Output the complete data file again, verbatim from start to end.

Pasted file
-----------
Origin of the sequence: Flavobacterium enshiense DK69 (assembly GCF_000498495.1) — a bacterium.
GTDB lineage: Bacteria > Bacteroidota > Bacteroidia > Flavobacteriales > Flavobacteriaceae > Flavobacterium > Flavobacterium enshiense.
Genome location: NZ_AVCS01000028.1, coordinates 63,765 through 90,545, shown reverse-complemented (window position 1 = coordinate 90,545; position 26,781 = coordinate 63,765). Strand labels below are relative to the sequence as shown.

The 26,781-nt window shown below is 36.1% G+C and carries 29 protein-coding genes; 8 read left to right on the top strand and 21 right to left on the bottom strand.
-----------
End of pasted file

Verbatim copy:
Origin of the sequence: Flavobacterium enshiense DK69 (assembly GCF_000498495.1) — a bacterium.
GTDB lineage: Bacteria > Bacteroidota > Bacteroidia > Flavobacteriales > Flavobacteriaceae > Flavobacterium > Flavobacterium enshiense.
Genome location: NZ_AVCS01000028.1, coordinates 63,765 through 90,545, shown reverse-complemented (window position 1 = coordinate 90,545; position 26,781 = coordinate 63,765). Strand labels below are relative to the sequence as shown.

The 26,781-nt window shown below is 36.1% G+C and carries 29 protein-coding genes; 8 read left to right on the top strand and 21 right to left on the bottom strand.